Mycelium can develop itself not only as a growing material but also as a sustainable one:
it is renewable
it can grow on (and it "eat") food waste
it is completely biodegradable and it can become nice compost to enrich the soil
It is possible to have very different materials depending on which kind of substrate and strain is used, you can have something really strong (like wood) or something really fluffy.
If you want to obtain a hard material you should better use a "heavy" and compact substrate, like coffe waste for example. If you work under pressure (by keeping the substrate in the mould under pressure) you'll obtain an even more stong and compact material. The strain is also important, because not all the myceliums have the same features: Reishi is a beautifoul medicinal mushroom that can develop a very solid and woody mycelium, but recently I found out that also some kind the psilocybes cubensis (a magic mushrooms) can work really strong on the right substrate.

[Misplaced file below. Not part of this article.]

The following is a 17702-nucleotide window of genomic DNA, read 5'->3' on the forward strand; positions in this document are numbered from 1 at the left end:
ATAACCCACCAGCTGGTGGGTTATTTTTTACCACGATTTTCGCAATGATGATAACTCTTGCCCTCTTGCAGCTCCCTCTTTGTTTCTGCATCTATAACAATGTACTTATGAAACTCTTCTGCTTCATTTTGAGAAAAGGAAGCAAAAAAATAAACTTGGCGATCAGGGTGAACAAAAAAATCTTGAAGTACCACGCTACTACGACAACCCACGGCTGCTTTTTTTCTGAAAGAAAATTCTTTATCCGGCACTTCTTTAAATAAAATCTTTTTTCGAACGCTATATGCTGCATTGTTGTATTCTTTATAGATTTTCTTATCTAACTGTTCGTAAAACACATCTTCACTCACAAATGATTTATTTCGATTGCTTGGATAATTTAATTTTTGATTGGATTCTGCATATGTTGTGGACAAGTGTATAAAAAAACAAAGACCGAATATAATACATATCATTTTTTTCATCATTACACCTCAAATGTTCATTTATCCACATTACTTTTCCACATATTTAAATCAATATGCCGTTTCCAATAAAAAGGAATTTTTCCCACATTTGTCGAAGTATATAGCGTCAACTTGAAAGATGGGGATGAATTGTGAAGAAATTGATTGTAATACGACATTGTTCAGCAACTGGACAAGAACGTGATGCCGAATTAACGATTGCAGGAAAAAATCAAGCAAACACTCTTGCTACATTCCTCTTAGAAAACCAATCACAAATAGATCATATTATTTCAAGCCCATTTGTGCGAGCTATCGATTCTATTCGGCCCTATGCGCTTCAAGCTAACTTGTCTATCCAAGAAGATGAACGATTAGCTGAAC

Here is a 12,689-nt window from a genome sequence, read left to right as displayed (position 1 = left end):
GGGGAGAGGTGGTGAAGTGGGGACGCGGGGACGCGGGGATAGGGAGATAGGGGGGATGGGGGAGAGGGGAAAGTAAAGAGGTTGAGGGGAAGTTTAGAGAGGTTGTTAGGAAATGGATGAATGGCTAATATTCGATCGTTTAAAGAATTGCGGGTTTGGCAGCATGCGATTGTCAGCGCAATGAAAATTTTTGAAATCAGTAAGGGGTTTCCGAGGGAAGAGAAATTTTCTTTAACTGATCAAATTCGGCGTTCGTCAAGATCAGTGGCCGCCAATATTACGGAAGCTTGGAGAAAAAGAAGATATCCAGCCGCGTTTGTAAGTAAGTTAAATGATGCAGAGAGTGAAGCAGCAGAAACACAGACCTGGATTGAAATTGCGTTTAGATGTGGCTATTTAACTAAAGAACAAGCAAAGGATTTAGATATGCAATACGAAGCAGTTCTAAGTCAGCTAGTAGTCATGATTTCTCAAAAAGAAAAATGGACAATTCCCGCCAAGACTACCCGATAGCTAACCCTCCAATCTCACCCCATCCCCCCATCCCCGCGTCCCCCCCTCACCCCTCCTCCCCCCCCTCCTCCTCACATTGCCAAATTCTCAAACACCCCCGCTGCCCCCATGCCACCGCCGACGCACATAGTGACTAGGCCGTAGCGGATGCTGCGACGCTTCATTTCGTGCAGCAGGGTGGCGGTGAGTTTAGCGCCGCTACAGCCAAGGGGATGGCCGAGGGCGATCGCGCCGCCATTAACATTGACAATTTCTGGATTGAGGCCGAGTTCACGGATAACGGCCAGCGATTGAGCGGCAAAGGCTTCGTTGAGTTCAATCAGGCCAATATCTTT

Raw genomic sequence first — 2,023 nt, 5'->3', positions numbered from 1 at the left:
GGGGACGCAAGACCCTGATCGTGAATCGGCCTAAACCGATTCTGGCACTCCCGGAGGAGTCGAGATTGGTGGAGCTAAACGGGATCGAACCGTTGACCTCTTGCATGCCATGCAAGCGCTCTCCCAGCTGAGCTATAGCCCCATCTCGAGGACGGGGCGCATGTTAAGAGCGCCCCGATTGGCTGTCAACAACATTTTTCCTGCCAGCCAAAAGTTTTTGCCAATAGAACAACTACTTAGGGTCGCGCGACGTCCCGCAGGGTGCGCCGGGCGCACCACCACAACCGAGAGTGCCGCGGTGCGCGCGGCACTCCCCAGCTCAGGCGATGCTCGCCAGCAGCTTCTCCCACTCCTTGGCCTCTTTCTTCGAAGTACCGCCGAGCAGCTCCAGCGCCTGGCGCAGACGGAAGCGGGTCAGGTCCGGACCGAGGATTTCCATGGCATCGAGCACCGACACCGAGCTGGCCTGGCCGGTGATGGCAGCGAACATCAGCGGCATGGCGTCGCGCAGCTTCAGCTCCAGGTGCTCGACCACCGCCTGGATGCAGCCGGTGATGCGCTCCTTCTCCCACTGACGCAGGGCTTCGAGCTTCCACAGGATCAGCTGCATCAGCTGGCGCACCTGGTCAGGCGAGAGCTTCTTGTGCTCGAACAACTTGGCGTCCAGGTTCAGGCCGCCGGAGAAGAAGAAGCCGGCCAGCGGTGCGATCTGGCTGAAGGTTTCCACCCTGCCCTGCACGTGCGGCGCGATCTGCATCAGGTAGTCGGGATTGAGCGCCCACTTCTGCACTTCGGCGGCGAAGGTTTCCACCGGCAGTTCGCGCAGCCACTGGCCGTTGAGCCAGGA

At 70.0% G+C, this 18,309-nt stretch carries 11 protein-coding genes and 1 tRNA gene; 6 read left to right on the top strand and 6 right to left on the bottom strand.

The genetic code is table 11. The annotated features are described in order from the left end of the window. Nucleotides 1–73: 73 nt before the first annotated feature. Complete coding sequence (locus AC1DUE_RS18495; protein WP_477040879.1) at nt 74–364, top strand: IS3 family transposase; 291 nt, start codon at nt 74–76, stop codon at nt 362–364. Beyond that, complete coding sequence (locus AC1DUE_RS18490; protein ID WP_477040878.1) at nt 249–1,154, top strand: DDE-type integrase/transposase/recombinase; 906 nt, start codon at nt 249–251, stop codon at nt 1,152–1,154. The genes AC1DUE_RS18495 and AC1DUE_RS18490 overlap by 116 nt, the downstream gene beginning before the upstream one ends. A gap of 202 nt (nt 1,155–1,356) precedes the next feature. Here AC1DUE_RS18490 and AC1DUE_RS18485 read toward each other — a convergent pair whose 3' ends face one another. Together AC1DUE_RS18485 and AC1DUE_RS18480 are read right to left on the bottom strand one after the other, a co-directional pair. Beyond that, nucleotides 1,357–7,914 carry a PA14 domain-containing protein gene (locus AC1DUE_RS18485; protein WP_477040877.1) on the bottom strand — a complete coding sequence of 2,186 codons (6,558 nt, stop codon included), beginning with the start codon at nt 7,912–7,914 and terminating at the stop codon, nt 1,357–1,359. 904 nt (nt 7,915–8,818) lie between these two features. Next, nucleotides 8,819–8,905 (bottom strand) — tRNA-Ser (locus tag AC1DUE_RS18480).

If you want to obtain a fluffy material, good for insulation for example, you should use a soft substrate like husks or straw, and a less woody mycelium, like the oyster one.